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HATCHIE Sugar & Spice gets 9/10


Hatchie
Sugar & Spice
Ivy League Records

9/10

Harriette Pilbeam, who goes by the stage name of Hatchie, is one of dream pop’s biggest rising stars at the moment. Her first single, Try, got a lot of attention last year and since then she’s built on that with more acclaimed releases and now her debut EP Sugar & Spice, which is definitely a whole lot more sugar than spice.

The EP opens with Sure, featuring swirling guitar melodies that pick you up right from the start and take you to another place, a place where you can happily stay for the duration of the release. The track details falling in and out of the same relationship issues, and like all of the tracks on the EP, it’s where Pilbeam’s lyricism shines. The chorus is simple, yet a great earworm, and the repeated “Do you even think about me?” in the bridge is another moment that demonstrates this. If some of the other tracks on the EP are the ‘sugar’, all the nice parts of being in love, then this track is definitely the ‘spice’, the heartbreak. It’s a great opening track that really sets listeners up for what follows.

Next is Sleep, which is another example of how simple yet catchy Pilbeam’s lyrics can be. The combination of the dreamy, shimmery soundscape, whilst talking about sleep and dreams is peak dream pop. Yet again, the song’s bridge steals the show, with Pilbeam showing off her vocals whilst singing, “Tell me what’s on your mind? Are you leaving me behind? Do you feel what I feel? Is it buried deep inside?” It’s a brief bittersweet moment in an otherwise very sweet song. It’s like she is taking a moment to reflect, or overthink, like a brief moment where she’s unsure about the future of the relationship discussed. This projects some great realness into the song—no one ever just dives in head first, there’s always some overthinking and some times where you might feel unsure.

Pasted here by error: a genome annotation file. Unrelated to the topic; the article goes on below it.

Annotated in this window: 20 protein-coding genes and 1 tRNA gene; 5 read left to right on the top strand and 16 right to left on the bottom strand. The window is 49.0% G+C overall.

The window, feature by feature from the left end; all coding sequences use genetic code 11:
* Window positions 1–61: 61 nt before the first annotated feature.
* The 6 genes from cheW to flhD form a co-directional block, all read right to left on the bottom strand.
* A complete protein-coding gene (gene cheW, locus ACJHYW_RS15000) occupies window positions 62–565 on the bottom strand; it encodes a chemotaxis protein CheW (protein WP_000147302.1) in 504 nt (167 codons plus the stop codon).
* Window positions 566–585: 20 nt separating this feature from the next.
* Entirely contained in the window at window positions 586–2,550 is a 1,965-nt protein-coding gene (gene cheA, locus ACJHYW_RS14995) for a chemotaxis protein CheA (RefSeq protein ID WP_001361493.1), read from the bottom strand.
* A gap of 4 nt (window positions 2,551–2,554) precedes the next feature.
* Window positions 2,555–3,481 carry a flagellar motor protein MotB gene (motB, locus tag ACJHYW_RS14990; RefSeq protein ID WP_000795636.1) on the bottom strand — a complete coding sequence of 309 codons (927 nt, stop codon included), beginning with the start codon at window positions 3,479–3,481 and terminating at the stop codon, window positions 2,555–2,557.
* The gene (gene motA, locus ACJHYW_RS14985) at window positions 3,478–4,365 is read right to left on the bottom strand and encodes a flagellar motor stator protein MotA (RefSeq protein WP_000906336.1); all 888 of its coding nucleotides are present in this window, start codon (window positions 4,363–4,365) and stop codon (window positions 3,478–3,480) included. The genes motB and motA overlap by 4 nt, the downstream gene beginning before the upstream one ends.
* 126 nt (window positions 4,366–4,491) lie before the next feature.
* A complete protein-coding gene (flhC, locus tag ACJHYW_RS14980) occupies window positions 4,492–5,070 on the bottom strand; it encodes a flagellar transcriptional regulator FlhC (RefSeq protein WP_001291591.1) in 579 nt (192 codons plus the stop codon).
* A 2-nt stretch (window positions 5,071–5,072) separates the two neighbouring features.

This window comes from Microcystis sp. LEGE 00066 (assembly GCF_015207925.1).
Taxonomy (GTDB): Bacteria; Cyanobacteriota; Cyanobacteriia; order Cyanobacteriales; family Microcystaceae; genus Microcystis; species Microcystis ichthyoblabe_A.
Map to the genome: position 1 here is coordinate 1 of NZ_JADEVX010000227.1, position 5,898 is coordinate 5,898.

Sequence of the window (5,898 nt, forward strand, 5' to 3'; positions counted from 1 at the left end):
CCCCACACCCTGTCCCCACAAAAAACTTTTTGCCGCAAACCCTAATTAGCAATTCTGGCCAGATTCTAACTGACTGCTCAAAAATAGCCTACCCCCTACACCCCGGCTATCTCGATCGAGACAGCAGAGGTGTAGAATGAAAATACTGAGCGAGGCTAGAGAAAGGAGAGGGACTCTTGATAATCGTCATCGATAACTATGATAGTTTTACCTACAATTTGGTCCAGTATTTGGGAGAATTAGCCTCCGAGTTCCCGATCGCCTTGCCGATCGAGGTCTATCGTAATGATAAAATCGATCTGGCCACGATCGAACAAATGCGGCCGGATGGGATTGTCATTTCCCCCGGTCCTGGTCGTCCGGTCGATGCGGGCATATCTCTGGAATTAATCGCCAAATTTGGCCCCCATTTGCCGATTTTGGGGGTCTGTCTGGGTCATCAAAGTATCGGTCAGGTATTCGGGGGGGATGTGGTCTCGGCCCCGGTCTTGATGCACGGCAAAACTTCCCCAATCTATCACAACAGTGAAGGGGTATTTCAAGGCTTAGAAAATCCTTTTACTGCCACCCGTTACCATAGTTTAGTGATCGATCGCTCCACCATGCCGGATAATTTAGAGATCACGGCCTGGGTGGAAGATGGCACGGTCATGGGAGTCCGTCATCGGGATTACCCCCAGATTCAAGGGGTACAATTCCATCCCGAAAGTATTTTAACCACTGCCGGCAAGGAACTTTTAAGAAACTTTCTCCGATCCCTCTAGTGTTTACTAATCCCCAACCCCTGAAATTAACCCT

The EP’s titular track Sugar and Spice is also one of its catchiest. It’s another very bittersweet song, with the line “You don’t call me baby anymore” providing that dose of realness this time around. Lines like “Maybe you should take a lesson from the moon on how to handle all eyes on you” really reinforce this dream pop idea, and completely match the soundscape that Pilbeam is presenting. A simple yet effective guitar solo adds a lot to the song, acting as a bridge between two parts to build up expectations for it’s closing. Listeners are rewarded with the brilliant line “The brightest stars burn out the fastest, but maybe we could still outlast it all”. You’re still in the place the song first took you with it’s swirling guitars, and it’s looking like a nice place to stay.

Next up on the EP is Try, which was the first single released by Hatchie. It’s so easy to fall in love with, which is probably the reason why Hatchie was catapulted from triple j unearthed to Pitchfork in such a short amount of time. Once again Pilbeam writes a simple yet effective chorus and one that easily tugs at your heart strings, especially when she launches into the line “If only I could turn back time, I would”. The way the song builds and layers at the end is also great. It’s so easy to see how Hatchie caught the world’s attention with this song.

Hatchie saved the best until last on this EP, with closer Bad Guy being the highlight of the release. This is the only unreleased track on the EP, and it’s definitely worth the wait. It starts with such a nice riff, and again creates a dreamy soundscape for Pilbeam’s beautiful vocals to float over. Lyrically this is also the best track on the EP, with the chorus moving to something slightly less simple, and the structure moving a little away from the classic verse-chorus layout. Pilbeam still keeps one of the most effective aspects of her songwriting alive though, with a catchy bridge packing a powerful punch, stating “You never really wanted to talk anyway”. This song also channels the same  ‘spice’ of the opening track espousing the heartbreaking aspects of love, and it feels like we’ve come full circle. If Try tugged at your heartstrings, then this track tugs even harder.

Hatchie’s Sugar & Spice takes you to a lovely, dreamy state of mind and allows you to stay there for the duration of the EP. It’s filled with great songwriting that capitalises on simple yet effective melodies, which can hold a lot of meaning to a listener. This is an EP that you can smile and sing along to or cry to, depending on your mood. It’s full of lines that will become your favourite, and you will definitely fall in love with at least one of the tracks.

KIERRA POLLOCK

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